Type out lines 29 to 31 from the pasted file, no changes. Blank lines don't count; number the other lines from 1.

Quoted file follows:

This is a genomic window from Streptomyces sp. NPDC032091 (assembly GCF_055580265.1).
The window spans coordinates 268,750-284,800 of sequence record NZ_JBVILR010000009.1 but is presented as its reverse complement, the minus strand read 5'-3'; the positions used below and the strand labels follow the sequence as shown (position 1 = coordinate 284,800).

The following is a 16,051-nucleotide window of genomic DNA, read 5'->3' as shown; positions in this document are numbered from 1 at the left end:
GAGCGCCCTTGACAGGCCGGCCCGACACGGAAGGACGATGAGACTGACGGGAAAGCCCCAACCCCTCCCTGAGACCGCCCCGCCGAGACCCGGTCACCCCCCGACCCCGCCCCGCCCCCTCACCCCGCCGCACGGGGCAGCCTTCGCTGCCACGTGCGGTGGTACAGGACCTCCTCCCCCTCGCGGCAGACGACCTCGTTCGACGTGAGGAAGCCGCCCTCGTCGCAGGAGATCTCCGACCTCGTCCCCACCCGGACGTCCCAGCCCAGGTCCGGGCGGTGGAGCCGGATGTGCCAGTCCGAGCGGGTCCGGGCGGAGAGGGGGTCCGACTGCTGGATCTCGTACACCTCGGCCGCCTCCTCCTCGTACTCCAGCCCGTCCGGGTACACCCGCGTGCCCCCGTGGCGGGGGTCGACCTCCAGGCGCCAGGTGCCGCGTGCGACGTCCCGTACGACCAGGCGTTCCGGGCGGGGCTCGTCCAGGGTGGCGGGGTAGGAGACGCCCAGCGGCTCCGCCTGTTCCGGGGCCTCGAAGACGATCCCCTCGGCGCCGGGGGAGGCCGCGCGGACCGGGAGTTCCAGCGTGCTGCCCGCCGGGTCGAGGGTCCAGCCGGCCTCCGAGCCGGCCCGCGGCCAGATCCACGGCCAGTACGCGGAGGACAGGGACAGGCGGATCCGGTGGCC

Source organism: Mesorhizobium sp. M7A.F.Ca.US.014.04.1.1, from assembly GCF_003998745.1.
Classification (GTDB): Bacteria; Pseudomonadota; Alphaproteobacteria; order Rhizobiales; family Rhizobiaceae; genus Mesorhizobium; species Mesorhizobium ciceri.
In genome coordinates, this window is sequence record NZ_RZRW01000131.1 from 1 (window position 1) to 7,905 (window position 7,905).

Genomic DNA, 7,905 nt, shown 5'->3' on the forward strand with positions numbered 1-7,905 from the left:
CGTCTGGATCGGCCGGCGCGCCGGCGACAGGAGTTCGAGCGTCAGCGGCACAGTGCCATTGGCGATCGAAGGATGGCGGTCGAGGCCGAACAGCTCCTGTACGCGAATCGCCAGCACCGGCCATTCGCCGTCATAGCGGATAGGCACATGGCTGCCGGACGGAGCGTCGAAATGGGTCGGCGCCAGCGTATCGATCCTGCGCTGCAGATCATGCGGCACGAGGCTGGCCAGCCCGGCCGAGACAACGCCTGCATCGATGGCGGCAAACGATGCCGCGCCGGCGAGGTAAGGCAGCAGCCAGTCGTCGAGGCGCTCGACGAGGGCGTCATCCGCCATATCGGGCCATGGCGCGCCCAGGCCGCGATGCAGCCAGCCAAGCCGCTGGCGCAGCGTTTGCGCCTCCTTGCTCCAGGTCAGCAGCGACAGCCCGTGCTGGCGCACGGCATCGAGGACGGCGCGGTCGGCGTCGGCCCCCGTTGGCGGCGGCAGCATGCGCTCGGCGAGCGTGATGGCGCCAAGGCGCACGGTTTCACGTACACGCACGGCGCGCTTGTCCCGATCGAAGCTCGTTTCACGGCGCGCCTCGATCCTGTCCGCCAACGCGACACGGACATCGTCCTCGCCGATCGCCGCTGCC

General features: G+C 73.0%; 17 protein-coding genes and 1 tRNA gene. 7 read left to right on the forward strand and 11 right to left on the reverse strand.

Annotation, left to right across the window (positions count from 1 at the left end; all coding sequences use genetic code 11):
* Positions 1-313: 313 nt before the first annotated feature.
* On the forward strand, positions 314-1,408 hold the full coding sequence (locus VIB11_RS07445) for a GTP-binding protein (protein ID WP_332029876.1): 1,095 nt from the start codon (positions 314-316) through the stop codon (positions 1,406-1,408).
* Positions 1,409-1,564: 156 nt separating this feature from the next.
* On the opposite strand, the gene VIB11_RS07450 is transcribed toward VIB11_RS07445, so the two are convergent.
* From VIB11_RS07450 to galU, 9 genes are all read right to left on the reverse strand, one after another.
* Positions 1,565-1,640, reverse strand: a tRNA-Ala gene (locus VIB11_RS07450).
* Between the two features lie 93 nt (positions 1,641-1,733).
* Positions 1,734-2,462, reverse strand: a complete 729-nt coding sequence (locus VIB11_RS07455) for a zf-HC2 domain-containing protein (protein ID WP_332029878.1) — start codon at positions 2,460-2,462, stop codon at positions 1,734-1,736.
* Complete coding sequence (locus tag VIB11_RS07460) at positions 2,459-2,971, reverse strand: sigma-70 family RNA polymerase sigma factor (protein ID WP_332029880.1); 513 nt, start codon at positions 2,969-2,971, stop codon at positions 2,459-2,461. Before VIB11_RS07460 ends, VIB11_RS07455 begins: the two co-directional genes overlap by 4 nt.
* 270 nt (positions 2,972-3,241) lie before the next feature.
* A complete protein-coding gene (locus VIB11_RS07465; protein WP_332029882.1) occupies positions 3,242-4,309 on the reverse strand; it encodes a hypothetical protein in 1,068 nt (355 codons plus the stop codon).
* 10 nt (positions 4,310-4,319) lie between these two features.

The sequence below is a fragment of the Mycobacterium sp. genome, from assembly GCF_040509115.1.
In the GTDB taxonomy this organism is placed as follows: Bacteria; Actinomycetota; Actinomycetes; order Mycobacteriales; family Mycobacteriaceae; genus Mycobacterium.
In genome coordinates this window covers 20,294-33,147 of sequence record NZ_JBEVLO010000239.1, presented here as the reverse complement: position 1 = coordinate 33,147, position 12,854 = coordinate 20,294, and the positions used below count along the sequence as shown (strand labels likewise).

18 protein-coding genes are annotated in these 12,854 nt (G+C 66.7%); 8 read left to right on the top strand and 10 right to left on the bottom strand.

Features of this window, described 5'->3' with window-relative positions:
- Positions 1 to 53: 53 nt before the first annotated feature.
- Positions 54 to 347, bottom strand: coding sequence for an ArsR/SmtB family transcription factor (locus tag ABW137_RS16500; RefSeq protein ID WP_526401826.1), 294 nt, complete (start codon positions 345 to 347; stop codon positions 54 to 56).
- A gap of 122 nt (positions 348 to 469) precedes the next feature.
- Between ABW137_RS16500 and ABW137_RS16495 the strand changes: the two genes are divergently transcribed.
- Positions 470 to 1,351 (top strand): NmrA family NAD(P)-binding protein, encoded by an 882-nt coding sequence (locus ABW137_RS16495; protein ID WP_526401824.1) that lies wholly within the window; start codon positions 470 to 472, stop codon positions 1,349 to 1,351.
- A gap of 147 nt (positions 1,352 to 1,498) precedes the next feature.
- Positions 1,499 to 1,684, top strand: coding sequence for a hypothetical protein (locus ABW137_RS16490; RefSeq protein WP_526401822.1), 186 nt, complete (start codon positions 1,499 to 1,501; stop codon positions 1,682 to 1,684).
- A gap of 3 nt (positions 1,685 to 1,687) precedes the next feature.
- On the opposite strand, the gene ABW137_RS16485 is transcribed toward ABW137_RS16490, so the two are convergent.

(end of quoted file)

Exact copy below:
- Positions 1 to 53: 53 nt before the first annotated feature.
- Positions 54 to 347, bottom strand: coding sequence for an ArsR/SmtB family transcription factor (locus tag ABW137_RS16500; RefSeq protein ID WP_526401826.1), 294 nt, complete (start codon positions 345 to 347; stop codon positions 54 to 56).
- A gap of 122 nt (positions 348 to 469) precedes the next feature.